The latest film in the Jurassic Park franchise, Jurassic World, is out in theaters and it's…okay, I guess. But it's also kind of a let-down.
Mostly it made me want to watch the original Jurassic Park again.
Here's a snippet from my review:
The movie poster tagline for the original "Jurassic Park" described it as an "adventure 65 million years in the making." The latest sequel, "Jurassic World," feels more like the product of 65 million writers.
The film credits just four scribes for the screenplay, two of whom also get credit for the story, which is probably the film's best joke: There isn't really a story here. It's just one event after another on a theme park island filled with tourists and genetically modified dino-monsters. Computer-generated dinosaurs roar their computer-generated roars and show off their computer-generated teeth; people run and shoot and scream; a few of the more indispensable types get tossed around and chewed up; and then, after a few minutes of expository babble, you get to do it all over again. Gnash, stomp, repeat.
The GMO beasties are the movie's big hook, its reason for being. Why would anyone want genetically modified superdinosaurs? A better question, the movie seems to retort, is why wouldn't anyone? Sure, people love dinosaurs, but an expensive and fully operational theme park like Jurassic World, the setting for the latest installment, needs to keep the public's attention with new attractions.
The same logic, of course, applies to the franchise itself. Basic dinosaurs won't do anymore, so the science wizards at the franchise's genetics corporation, InGen, have, like the writers on the film, cooked up a bigger, badder strain of snarling prehistoric menace: the Indominus Rex, a 50-foot-tall creature made up of Tyrannosaurus DNA and a sprinkling of whatever other lizard genes were lying around the lab. It can fake out heat-signature detectors and alter its skin color like a cuttlefish. What else can it do? Don't worry — you'll find out.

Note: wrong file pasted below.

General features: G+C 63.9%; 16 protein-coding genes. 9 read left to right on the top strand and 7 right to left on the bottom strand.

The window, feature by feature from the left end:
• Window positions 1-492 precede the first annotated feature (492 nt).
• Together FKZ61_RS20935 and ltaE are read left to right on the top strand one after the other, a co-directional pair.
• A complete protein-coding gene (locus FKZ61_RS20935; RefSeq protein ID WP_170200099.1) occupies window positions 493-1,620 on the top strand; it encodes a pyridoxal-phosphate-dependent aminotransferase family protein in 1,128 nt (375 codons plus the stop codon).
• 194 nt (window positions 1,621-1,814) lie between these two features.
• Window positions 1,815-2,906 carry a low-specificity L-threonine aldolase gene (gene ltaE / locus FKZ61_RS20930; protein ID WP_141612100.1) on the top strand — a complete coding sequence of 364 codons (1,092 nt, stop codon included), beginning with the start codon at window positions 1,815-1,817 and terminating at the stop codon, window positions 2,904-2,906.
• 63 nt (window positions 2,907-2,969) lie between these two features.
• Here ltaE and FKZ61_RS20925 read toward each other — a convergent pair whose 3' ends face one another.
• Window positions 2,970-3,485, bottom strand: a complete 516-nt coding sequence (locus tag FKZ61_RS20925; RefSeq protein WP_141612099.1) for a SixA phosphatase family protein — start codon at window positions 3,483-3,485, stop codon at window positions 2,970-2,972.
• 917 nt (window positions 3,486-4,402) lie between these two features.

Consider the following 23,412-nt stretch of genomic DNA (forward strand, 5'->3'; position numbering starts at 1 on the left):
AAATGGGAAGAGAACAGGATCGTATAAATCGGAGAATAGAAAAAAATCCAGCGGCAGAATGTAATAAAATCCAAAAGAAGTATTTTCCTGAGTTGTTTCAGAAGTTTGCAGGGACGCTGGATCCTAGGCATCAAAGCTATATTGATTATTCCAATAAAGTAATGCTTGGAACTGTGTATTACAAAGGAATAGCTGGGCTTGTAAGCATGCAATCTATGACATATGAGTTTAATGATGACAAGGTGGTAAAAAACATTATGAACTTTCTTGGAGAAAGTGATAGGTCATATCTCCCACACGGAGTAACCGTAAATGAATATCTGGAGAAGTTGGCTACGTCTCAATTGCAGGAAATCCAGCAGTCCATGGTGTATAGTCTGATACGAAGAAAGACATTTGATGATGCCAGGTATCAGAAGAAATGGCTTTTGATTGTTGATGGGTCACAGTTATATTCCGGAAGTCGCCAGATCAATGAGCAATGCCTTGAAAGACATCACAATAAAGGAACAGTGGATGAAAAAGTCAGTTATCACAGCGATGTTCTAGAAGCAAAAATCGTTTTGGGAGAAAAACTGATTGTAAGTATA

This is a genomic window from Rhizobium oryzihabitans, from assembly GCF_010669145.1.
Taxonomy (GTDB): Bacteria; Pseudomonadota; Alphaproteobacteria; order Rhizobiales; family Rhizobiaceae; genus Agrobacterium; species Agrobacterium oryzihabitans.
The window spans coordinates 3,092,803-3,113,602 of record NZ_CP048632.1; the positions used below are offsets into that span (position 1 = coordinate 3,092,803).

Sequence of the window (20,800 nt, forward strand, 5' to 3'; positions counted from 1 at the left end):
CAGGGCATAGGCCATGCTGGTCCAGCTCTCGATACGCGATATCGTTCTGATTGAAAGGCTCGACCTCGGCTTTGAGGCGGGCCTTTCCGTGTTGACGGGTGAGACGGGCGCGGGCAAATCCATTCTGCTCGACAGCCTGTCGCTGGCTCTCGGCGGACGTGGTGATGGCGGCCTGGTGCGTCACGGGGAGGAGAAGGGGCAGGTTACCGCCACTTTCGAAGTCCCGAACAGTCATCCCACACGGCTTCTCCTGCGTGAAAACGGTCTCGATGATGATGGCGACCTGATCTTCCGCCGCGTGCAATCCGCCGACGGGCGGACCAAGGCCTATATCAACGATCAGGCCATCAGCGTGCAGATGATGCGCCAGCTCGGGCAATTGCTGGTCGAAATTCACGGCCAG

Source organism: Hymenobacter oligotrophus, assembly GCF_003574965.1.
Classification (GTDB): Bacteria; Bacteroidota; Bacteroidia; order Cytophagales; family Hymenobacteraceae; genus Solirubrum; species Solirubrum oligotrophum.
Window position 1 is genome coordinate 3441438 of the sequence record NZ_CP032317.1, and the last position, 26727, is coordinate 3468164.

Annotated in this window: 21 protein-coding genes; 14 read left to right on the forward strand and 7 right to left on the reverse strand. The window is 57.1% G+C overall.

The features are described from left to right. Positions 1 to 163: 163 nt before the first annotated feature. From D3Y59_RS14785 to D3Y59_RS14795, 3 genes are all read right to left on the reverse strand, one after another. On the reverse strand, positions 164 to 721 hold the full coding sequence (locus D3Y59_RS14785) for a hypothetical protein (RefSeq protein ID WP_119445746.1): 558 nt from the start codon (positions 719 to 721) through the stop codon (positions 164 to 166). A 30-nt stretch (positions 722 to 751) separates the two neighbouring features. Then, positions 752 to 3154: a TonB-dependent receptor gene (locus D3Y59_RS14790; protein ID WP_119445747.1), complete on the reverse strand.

Similarly, the screenplay seems to have been generated by scientific committee from the DNA strands of other, better blockbusters.
I'm a little bit disappointed that they didn't go with the truly batty original concept for the film, which featured a troop of intelligent, genetically-altered dinosaur super-soldiers squaring off against a dinosaur hunter in a castle in the Swiss Alps.
Sure, there's still a pack of well-trained raptors (which, after a great intro, disappear for most of the movie and then show up for some murky action scenes in the third act) and a genetically modified T. Rex, but it's all more or less in line with what we've seen from the series before. The dino-warriors idea might have been nuts, but at least it would have been interestingly new.
Back issues: I wrote about the greatness of the original Jurassic Park on the occasion of its 3D re-release a few years back:
Even still, the movie is an absolute blast, a classic big-budget thrill ride that deserves its reputation and more. The movie retains an ecstatic, primal intensity, and the relentlessly eventful final hour remains an almost flawless exercise in cinematic high terror. The big set pieces, especially a midfilm encounter with an angry T. rex, are paced with heart-stopping precision; Mr. Spielberg and screenwriters Michael Crichton (who also wrote the novel on which the film is based) and David Koepp dole out information just fast enough that the audience is always a half step behind — still processing the last scare when the next one hits.
It is also arguably the last film by Mr. Spielberg — the blockbuster auteur behind trendsetters like "Jaws," "E.T." and "Raiders of the Lost Ark" — to provoke genuine awe and wonderment. For that, you can credit his innovative but surprisingly restrained use of computer-generated special effects.